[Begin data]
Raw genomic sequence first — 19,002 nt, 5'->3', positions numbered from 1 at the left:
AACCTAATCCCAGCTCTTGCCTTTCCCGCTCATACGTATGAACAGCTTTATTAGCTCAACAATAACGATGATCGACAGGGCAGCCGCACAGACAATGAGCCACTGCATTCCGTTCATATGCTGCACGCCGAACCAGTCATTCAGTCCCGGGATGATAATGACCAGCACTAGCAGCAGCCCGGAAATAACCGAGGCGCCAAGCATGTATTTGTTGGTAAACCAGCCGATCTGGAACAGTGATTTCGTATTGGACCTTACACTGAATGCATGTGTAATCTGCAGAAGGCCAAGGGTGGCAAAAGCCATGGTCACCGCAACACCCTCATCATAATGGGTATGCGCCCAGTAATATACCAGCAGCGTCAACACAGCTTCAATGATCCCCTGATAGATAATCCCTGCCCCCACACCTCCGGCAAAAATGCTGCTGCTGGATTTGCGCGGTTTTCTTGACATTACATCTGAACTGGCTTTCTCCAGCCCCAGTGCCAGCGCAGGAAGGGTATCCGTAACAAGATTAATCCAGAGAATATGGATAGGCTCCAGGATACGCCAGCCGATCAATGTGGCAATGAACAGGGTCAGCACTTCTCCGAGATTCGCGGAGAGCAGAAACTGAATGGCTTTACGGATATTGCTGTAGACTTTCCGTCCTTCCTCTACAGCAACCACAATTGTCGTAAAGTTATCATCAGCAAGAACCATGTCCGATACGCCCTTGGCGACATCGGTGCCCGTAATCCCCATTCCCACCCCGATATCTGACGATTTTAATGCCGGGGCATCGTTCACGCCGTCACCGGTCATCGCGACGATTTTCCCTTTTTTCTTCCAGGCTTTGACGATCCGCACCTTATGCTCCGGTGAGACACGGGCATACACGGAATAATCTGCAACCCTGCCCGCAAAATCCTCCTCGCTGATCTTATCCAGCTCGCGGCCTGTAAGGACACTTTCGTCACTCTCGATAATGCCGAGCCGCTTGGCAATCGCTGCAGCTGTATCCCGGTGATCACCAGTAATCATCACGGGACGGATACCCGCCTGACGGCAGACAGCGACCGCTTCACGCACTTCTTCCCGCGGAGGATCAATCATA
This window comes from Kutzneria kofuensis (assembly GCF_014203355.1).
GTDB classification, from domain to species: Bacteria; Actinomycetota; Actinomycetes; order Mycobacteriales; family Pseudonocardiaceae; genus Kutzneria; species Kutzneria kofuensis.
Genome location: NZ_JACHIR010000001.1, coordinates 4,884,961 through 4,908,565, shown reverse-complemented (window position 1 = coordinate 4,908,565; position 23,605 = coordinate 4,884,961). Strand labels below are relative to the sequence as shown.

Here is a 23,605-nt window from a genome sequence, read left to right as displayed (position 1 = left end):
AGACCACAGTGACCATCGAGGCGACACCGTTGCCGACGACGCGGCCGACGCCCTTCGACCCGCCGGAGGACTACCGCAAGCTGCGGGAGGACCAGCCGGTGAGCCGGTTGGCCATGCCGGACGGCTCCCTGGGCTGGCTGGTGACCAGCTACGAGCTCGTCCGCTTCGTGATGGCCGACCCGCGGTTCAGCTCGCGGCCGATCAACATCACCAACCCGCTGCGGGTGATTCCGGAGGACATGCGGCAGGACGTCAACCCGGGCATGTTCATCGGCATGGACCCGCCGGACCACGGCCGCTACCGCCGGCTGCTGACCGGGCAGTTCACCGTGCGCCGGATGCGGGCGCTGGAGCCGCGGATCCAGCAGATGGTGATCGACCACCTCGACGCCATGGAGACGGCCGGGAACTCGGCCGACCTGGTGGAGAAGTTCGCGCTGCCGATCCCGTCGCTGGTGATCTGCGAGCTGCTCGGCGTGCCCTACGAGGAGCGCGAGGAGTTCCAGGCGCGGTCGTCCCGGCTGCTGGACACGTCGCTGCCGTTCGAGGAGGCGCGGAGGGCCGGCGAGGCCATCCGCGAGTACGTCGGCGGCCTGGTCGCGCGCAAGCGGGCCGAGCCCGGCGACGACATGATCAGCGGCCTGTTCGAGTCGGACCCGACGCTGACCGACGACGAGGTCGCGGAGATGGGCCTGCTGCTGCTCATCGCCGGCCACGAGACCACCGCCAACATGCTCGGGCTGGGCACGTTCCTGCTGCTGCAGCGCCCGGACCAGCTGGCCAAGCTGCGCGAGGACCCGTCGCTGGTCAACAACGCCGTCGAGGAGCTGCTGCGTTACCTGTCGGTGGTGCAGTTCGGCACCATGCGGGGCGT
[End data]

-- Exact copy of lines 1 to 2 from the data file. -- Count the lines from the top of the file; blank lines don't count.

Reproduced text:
Raw genomic sequence first — 19,002 nt, 5'->3', positions numbered from 1 at the left:
AACCTAATCCCAGCTCTTGCCTTTCCCGCTCATACGTATGAACAGCTTTATTAGCTCAACAATAACGATGATCGACAGGGCAGCCGCACAGACAATGAGCCACTGCATTCCGTTCATATGCTGCACGCCGAACCAGTCATTCAGTCCCGGGATGATAATGACCAGCACTAGCAGCAGCCCGGAAATAACCGAGGCGCCAAGCATGTATTTGTTGGTAAACCAGCCGATCTGGAACAGTGATTTCGTATTGGACCTTACACTGAATGCATGTGTAATCTGCAGAAGGCCAAGGGTGGCAAAAGCCATGGTCACCGCAACACCCTCATCATAATGGGTATGCGCCCAGTAATATACCAGCAGCGTCAACACAGCTTCAATGATCCCCTGATAGATAATCCCTGCCCCCACACCTCCGGCAAAAATGCTGCTGCTGGATTTGCGCGGTTTTCTTGACATTACATCTGAACTGGCTTTCTCCAGCCCCAGTGCCAGCGCAGGAAGGGTATCCGTAACAAGATTAATCCAGAGAATATGGATAGGCTCCAGGATACGCCAGCCGATCAATGTGGCAATGAACAGGGTCAGCACTTCTCCGAGATTCGCGGAGAGCAGAAACTGAATGGCTTTACGGATATTGCTGTAGACTTTCCGTCCTTCCTCTACAGCAACCACAATTGTCGTAAAGTTATCATCAGCAAGAACCATGTCCGATACGCCCTTGGCGACATCGGTGCCCGTAATCCCCATTCCCACCCCGATATCTGACGATTTTAATGCCGGGGCATCGTTCACGCCGTCACCGGTCATCGCGACGATTTTCCCTTTTTTCTTCCAGGCTTTGACGATCCGCACCTTATGCTCCGGTGAGACACGGGCATACACGGAATAATCTGCAACCCTGCCCGCAAAATCCTCCTCGCTGATCTTATCCAGCTCGCGGCCTGTAAGGACACTTTCGTCACTCTCGATAATGCCGAGCCGCTTGGCAATCGCTGCAGCTGTATCCCGGTGATCACCAGTAATCATCACGGGACGGATACCCGCCTGACGGCAGACAGCGACCGCTTCACGCACTTCTTCCCGCGGAGGATCAATCATA